Included in the report is a letter from ICPCN’s Global Youth Ambassador, Lucy Watts MBE, to Dr Tedros, Director General of the World Health Organization. She writes “… palliative care development is not getting the resources it needs either from national government health budgets, donor governments or international agencies. I hope in my lifetime to see that change happen especially given the evidence we now have from the Lancet Commission on Palliative Care and Pain Relief that an essential package of palliative care costs just $3 per capita in low and middle income countries. It is a moral imperative to stop avoidable suffering.”

Son’s immense suffering

In her letter to Mr Mohammed Nasim, Hon Minister of Health and Family Welfare in Bangladesh, Shayema Shafiz Sumy writes, “I lost my three year old son to cancer after witnessing his immense suffering for 8 months. My son, Ayman, was born on 19th April, 2012 and left us on 3rd January, 2016. Although he is no longer with us, we are continuously reminded of the pain and suffering he went through. Now, long after losing my son and after meeting many other families and children with experience of this journey of suffering, we know that even though we could not cure him, we could have alleviated much of his, and our, suffering if we had access to palliative care for children in Bangladesh.”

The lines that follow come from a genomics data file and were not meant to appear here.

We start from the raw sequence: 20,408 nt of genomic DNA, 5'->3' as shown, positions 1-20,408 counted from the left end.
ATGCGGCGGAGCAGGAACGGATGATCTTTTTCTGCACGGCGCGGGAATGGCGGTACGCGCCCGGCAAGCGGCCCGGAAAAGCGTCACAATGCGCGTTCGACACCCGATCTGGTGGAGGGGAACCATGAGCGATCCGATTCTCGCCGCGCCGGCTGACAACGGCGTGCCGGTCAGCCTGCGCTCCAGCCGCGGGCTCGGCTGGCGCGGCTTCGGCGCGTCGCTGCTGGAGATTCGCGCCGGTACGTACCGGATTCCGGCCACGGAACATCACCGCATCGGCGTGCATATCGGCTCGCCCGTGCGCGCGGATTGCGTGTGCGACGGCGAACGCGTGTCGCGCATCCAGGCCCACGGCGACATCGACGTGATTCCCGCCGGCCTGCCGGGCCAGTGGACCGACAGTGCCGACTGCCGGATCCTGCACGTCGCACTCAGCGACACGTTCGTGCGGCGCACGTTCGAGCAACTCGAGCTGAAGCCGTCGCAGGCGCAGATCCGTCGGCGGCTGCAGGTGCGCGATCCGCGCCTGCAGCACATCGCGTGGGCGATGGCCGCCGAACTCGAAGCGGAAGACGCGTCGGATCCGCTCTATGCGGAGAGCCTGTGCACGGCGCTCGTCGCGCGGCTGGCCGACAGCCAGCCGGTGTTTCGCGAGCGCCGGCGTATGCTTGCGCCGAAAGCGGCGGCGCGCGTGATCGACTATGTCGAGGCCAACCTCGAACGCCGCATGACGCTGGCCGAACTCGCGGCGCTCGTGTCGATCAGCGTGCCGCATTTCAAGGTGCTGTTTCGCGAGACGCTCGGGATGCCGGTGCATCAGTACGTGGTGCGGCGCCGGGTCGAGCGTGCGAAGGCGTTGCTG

Lack of  services

61.5 million people worldwide experience serious health-related suffering which could be addressed by palliative care. Unfortunately, less than 10% of those that need palliative care can access it and 42% of the world’s countries have no palliative care services at all.